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Hi I'm Le.

I am a retired Army officer, a technical writer, and twenty-seven times a grandfather. I'm a Mormon.

About Me

My name is Le, short for "Lehi", after my grandfather. I'm a technical writer and a financial coach with a passion for finding creative, ethical ways for people to get out of debt. My Jacquie and I have seven children, with 27 grandchildren (and counting), and we thoroughly enjoy being "Grandma" and "GrandpaLe". We garden, raise fish and rabbits, encourage earthworms to multiply, and keep bees I’m building a greenhouse so we will have fresh tomatoes and spinach all year ‘round, and just finished the beehive so we will never be without honey. . I’m building solar panels to cut down on our energy bills. I also love history, especially the US Revolutionary Period and early Christianity from the Apostles to the Great Schism. I speak French, and Italian, and German well enough to get laughed at and just enough Spanish to get into trouble. The French I learned in France, the Italian in Italy. German and Spanish were academic, except for two weeks in Spain. While I was stationed in Italy with the US Army, I served with people from all over Europe: Greeks, Turks, Italians, Frenchmen, Germans, and Britains of their various nationalities. We even have a daughter born in Pozzuoli, near Naples—the hospital was in an active volcano. I’m a dedicated husband, father, and grandfather, and a retired military officer; I love gardening, building things, reading, and watching my little kingdom grow. I’m Le, and I’m a “Mormon”.

Why I am a Mormon

The first Lehi we know of was a prophet in the Book of Mormon. Because my name is Lehi, many people assume I was just born one. That’s true, but it’s only a part of the story. I cherish my name because I consider it doubly sacred. I was not named after that prophet—mine is a patrimony from my grandfather. He was the one named after “Father Lehi”. Even though I’m now over 60, I was once a teenager, and I had a “rebellious time”. The Gospel of Jesus Christ just had the answers to my issues in ways that no other philosophy or religion could match. It gave me a solid basis to build on, a way to make sense of the universe and give meaning to my existence. I lost Mom while I was in France, but she was never “gone”: I knew she’ll be waiting for me on that day when it’s my turn to leave. My father is gone now, too. Knowing they will be there waiting to re-establish their family as my siblings and I come back home, to have that same loving connection we had in the old house on Topaz Drive, comforts me and focuses my mind. I am grateful for the family God has entrusted to me. With our seven children (fourteen if we count the children-in-law—and we always do) linked to us forever through the Gospel Plan of Happiness, Jacquie and I will be like my parents: ready to rejoin each other as part of the vast family of mankind and hold those links for all eternity. One of the happiest things we do is teach our grandchildren in “Grandma School”. Most of our children educate those little ones in their own families. It’s a big job to keep the responsibility of teaching your children. That’s why God gave us (or made us) grandparents, I think: to help shoulder that duty. The name Grandpa is sacred to me, too. Beyond the here’n’now of life, the most important thing I get from my religion is the knowledge that the answer to Job’s question (in Job 14:14), “if a man die, shall he live again?” is “YES!” We will live again through the Atonement of Jesus Christ, my Lord and Redeemer.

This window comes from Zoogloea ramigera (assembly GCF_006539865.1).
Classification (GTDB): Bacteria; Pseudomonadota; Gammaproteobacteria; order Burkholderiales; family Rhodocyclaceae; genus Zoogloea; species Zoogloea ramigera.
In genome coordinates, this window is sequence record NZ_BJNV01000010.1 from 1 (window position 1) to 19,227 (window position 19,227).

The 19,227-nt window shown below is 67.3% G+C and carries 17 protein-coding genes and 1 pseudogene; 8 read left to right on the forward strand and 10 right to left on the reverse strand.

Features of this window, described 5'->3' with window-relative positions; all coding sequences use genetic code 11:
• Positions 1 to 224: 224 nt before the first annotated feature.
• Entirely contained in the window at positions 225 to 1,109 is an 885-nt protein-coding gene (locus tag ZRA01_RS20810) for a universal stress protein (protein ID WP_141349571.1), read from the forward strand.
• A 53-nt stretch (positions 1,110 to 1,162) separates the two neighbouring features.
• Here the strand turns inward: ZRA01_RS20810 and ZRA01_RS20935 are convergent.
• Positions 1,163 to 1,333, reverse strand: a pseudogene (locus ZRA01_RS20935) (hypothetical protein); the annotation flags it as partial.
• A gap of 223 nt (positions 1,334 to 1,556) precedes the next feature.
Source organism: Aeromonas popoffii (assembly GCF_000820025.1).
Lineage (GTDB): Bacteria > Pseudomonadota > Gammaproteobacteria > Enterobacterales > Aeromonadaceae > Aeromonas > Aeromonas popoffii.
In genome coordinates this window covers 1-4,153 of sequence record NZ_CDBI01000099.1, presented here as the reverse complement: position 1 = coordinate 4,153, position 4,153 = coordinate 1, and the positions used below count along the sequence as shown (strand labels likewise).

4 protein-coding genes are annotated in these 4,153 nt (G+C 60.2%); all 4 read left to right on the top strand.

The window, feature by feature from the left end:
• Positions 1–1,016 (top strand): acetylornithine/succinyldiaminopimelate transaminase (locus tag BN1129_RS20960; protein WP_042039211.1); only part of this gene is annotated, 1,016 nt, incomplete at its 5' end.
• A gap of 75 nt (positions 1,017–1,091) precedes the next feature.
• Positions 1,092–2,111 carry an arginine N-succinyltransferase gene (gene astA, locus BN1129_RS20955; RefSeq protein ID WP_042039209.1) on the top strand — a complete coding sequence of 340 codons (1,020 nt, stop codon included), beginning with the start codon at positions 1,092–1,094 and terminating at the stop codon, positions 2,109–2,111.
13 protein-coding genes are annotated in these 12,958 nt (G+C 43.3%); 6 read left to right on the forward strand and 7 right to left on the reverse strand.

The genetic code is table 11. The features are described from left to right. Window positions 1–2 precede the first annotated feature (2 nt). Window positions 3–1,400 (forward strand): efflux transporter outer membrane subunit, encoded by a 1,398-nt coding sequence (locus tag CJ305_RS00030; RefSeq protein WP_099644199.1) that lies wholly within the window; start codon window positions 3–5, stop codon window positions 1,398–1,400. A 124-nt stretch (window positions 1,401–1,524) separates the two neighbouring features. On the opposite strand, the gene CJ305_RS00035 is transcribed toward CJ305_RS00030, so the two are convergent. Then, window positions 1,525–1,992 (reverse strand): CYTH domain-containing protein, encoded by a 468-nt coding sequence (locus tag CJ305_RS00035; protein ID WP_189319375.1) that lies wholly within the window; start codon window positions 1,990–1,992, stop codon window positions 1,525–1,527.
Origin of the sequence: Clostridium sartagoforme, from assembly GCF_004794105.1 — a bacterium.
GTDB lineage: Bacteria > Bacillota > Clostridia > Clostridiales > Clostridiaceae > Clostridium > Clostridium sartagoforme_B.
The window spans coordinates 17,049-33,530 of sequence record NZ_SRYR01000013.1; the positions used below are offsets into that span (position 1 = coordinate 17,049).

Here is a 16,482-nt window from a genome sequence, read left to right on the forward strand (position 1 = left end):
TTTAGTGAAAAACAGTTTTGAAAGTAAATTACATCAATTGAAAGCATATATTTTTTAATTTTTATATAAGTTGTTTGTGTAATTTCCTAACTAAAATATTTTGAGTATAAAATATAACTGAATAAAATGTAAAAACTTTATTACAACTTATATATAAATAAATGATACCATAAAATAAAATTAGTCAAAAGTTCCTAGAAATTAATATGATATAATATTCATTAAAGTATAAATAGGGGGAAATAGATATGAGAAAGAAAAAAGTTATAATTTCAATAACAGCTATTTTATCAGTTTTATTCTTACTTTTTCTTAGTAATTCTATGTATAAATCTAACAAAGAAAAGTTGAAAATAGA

How I live my faith

Family is central to the LDS faith, and it is so in my life. But wait! There's more! Many years ago, a business acquaintance came to church with me. After our three-hour meeting schedule he said, "I know a few churches where they meet that long, but there's only a handful of people there. What could make anyone sit through three meetings back-to-back like that?" My only answer was, "Well, it's true. And the meetings are only a start to our commitment." Those solar panels, that garden, and the greenhouse: they're all part of it, too. For over 150 years our leaders have warned us that it is wise to prepare for hard times. We store a bit of food for when the snows block trucks from stocking the Safeway, or for that day when the factory shuts down. There are two freezers in our garage. We can't store electricity for them, so we install solar panels. Our basement is filled with jars of homemade beef stew and jams. Not every "Mormon" approaches these problems in the same way we do, but we all know that God does not leave us unprepared for emergencies. I live my faith by preparing for the times that will surely come. As a holder of the holy Priesthood of God, it is my duty to assist others in learning the practical application of His Gospel: to feed the hungry, to clothe the naked, to visit the sick. I have three families assigned to me formally, and a few more I have taken responsibility for on my own. We teach each other how to "live the Gospel", but more importantly, we show each other our Christian love. About every month we have a service project, usually for members of our congregation, but often for neighbors who need five or six old guys with rakes or paint brushes, some skill, and a lot of charity and love of Christ and His children in our hearts. It has been years since this "calling", but my favorite was as an assistant Nursery Leader where I helped two- and three-year olds learn the fundamentals of faith: that God, their parents, and I loved them.